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  1. 私は[二人]{ふたり}のおにいさんがいる。
  2. 私は二人のおにいさんがいます。

I am trying to say "I have two elder brothers."

Someone told me that I should say "私には二人兄がいます/いる。"

I have some doubts:
1. Why is it 私に but not 私は?
2. Can't I say "二人のおにいさん"?
3. Actually I do not quite understand why います and いる are both acceptable. Any difference in meaning between them?

I am a beginner of Japanese....

  • 2
    For 3, both are forms of the same verb: います is the polite (nonpast affirmative) form, and いる is the plain form. (Despite the name, the latter isn't necessarily impolite; for example, it's commonly used in certain clauses and in modifiers like 食べている人.) If you're talking with someone senior, unknown, etc, います is much safer in the sentences above. – anomaly Mar 9 '16 at 16:42
  • 1
    ↓「の」について (「二人兄が」vs「二人兄が」) の説明は要らないんでしょうか・・・ – Chocolate Mar 10 '16 at 5:45
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First of all, we don’t use honorific suffix “さん” when we refer to any member of our family in the talk with others. We don’t say 私のお父さん(お母さん、お爺さん、お婆さん、叔父さん、叔母さん、お兄さん、お姉さん). We say 私の父(母、祖父、祖母、兄、姉、叔父、叔母), though I witness some youngsters violating this rule, and calling their mother by ‘お母さん’ in their conversation with their friend(s) in the train and coffee shops from time to time. Maybe it’s passable in informal conversation among young people today.

With the expression – “私は二人のおにいさんがいる,” your friend is right. “私は兄がいる” sounds somewhat awkward, and “私には兄がいる” sounds perfect.

I’m unable to give you a clear reason why. But possible reason would be when you say “私は…いる(ある),” it presupposes “You are something,” not “You have something.” Whereas when you say “私には…いる(ある),” of which literal translation is “To (for) me, there is XX,” it’s closer to saying “You have something.”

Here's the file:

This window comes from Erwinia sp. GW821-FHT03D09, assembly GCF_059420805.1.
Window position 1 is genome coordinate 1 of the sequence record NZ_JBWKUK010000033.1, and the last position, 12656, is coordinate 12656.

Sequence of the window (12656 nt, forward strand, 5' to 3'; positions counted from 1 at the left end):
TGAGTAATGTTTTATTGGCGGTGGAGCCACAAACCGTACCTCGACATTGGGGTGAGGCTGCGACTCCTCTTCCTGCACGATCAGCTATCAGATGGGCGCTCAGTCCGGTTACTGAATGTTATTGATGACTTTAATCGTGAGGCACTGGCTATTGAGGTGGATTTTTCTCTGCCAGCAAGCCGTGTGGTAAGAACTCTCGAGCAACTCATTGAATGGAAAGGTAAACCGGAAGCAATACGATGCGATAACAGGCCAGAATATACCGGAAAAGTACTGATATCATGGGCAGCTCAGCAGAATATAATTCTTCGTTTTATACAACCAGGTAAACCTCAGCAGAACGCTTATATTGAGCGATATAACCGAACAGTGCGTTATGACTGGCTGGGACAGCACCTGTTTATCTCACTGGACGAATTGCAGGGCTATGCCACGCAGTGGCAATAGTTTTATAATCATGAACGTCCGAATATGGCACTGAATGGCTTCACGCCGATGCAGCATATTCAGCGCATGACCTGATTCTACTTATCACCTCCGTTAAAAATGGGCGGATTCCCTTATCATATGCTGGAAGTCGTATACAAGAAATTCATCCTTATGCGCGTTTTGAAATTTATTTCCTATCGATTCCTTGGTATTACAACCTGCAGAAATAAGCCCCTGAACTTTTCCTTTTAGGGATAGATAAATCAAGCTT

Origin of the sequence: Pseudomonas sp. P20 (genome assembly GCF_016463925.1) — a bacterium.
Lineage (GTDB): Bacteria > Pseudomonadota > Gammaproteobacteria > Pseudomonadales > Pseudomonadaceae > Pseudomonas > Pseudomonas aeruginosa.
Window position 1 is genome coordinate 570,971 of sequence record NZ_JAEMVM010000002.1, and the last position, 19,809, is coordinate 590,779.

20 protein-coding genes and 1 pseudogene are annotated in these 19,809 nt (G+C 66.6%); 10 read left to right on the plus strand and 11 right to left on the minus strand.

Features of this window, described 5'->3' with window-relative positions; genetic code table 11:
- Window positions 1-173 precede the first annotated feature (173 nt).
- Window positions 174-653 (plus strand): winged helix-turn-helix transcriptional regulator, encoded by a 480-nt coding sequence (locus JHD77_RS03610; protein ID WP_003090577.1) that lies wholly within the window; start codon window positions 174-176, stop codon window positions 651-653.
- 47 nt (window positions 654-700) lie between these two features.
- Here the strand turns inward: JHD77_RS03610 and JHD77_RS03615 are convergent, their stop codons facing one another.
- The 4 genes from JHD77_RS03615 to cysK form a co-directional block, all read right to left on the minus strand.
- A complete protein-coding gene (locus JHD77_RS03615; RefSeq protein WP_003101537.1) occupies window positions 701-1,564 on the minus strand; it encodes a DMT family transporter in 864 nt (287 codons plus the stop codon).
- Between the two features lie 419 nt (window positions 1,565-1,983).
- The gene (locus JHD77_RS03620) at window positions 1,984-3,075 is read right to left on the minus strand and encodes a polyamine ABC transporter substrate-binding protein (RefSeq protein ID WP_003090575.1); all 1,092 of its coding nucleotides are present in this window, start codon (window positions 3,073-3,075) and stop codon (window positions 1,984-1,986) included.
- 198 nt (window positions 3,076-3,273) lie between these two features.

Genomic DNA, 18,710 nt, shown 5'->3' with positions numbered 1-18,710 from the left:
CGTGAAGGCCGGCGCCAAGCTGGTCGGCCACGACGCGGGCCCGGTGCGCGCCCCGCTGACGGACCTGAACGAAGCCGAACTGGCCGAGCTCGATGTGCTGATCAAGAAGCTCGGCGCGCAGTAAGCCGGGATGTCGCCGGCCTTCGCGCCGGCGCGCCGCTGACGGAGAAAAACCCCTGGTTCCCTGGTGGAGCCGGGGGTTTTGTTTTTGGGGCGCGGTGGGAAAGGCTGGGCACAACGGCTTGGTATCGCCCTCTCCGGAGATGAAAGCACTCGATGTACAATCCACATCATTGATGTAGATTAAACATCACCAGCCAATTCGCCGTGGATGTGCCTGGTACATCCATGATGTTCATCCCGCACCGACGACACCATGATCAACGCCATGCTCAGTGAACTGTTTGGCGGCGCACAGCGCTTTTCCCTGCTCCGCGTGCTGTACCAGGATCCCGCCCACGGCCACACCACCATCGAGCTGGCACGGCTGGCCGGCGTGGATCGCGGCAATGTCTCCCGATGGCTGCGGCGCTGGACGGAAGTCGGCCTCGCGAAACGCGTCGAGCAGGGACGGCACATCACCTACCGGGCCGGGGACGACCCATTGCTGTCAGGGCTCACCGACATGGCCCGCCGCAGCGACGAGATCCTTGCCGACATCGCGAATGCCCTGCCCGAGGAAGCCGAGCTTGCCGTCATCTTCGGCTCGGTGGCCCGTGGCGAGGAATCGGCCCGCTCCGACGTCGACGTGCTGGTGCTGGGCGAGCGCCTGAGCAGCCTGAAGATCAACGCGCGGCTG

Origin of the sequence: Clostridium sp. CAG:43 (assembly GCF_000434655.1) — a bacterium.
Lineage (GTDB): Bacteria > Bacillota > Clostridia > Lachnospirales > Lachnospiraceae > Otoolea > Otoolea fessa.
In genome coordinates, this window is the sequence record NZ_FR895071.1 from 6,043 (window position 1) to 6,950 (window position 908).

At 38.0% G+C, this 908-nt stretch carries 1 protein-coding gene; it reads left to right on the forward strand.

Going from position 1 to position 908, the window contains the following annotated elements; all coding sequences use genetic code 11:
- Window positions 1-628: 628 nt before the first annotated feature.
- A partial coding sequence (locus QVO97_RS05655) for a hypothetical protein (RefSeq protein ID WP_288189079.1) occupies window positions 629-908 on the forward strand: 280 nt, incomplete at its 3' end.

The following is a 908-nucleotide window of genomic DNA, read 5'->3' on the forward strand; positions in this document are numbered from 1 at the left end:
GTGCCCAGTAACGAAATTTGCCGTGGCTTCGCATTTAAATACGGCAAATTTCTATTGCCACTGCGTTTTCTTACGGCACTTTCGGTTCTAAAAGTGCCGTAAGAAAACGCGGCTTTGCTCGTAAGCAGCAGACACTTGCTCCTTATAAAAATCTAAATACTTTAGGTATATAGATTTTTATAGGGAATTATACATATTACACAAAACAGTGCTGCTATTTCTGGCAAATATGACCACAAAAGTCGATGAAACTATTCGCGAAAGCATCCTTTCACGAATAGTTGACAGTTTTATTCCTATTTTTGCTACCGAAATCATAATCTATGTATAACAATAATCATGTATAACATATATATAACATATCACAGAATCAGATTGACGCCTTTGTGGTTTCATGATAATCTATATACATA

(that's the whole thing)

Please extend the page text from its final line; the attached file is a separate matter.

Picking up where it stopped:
Though I’m not sure whether you can buy this rational or not, “私は二人のおにいさんがいる” is not recommendable whether it’s delivered during an informal or formal conversation. .

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1) When speaking of your own brother, you use 「あに」, not 「おにいさん」. The latter is when speaking about someone else's brother.

2) います・いる is a matter of speaking politely vs. informally. It depends to whom you're speaking, and how you want to come across to them.

3) Why is it 私に but not 私は? Refer to this question concerning は・が vs. に.

Note that you could also say this as 私には兄が2人いる (note the swapped position of 兄 and 2人).

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  • 1
    In more colloquial conversations, お兄さん and the like are frequently heard for your own relatives, though I personally would avoid because it's what children almost always do. – Aeon Akechi Mar 9 '16 at 21:39
  • お兄さん is applied to sometimes crews of Yakuza. For example, 昨日山川組のお兄さんが二人「あがり」を取りに店を訪ねてきた - Two members of Yamakawa Crew came to my shop yesterday to collect 'Conribution.' – Yoichi Oishi Mar 10 '16 at 22:02

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